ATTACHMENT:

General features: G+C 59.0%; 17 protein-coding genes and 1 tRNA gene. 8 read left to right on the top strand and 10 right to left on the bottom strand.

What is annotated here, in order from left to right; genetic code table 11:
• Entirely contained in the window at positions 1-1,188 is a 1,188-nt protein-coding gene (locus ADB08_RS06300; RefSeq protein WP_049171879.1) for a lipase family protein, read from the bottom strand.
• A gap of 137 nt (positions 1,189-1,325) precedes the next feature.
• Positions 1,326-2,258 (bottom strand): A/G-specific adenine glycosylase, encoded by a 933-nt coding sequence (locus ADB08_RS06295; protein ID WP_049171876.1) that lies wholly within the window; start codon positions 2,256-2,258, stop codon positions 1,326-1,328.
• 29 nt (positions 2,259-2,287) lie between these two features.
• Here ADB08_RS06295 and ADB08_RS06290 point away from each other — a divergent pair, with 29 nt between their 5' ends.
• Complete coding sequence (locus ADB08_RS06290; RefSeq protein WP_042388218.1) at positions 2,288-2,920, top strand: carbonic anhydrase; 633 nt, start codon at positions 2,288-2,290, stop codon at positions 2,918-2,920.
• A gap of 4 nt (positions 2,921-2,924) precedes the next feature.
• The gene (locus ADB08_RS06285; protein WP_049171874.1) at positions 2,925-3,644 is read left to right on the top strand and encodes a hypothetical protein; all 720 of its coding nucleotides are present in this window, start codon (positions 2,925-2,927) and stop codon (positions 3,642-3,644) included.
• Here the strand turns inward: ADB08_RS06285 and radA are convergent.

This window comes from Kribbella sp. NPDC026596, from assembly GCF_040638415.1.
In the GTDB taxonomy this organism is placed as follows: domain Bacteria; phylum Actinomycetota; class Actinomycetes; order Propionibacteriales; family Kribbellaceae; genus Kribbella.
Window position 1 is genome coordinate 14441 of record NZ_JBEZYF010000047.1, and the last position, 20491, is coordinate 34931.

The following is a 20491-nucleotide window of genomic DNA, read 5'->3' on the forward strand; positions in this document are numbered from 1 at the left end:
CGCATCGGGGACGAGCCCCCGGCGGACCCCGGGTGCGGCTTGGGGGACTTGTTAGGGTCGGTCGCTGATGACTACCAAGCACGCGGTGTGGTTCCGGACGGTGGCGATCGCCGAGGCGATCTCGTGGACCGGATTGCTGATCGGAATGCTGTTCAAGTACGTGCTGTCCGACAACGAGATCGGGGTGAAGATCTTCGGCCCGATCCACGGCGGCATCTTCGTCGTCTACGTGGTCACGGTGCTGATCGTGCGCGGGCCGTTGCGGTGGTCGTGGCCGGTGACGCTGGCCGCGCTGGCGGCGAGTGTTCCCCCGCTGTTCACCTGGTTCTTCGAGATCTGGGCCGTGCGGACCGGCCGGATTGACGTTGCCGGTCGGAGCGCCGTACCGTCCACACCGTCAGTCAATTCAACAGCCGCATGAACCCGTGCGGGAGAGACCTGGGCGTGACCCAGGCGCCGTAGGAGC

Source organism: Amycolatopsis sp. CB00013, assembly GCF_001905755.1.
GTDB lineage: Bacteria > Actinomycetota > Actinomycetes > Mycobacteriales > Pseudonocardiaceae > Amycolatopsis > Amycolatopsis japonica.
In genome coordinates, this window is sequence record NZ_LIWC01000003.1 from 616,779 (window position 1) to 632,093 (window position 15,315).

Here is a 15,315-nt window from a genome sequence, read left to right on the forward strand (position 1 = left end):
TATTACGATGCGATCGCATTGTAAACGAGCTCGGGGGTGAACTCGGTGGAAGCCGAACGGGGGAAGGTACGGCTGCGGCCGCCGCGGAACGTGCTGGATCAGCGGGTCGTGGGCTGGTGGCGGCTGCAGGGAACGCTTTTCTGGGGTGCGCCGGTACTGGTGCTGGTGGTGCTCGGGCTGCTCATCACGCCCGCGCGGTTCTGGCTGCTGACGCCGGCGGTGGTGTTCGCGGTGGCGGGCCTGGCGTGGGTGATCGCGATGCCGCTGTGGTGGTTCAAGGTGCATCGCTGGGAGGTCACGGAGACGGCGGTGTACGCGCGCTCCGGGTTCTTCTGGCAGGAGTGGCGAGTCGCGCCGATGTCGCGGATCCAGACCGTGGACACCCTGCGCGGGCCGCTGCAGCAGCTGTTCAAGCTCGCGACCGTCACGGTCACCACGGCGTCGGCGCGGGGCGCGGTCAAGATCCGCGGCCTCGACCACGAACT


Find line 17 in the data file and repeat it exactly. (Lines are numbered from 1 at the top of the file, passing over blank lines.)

Source organism: Amycolatopsis sp. CB00013, assembly GCF_001905755.1.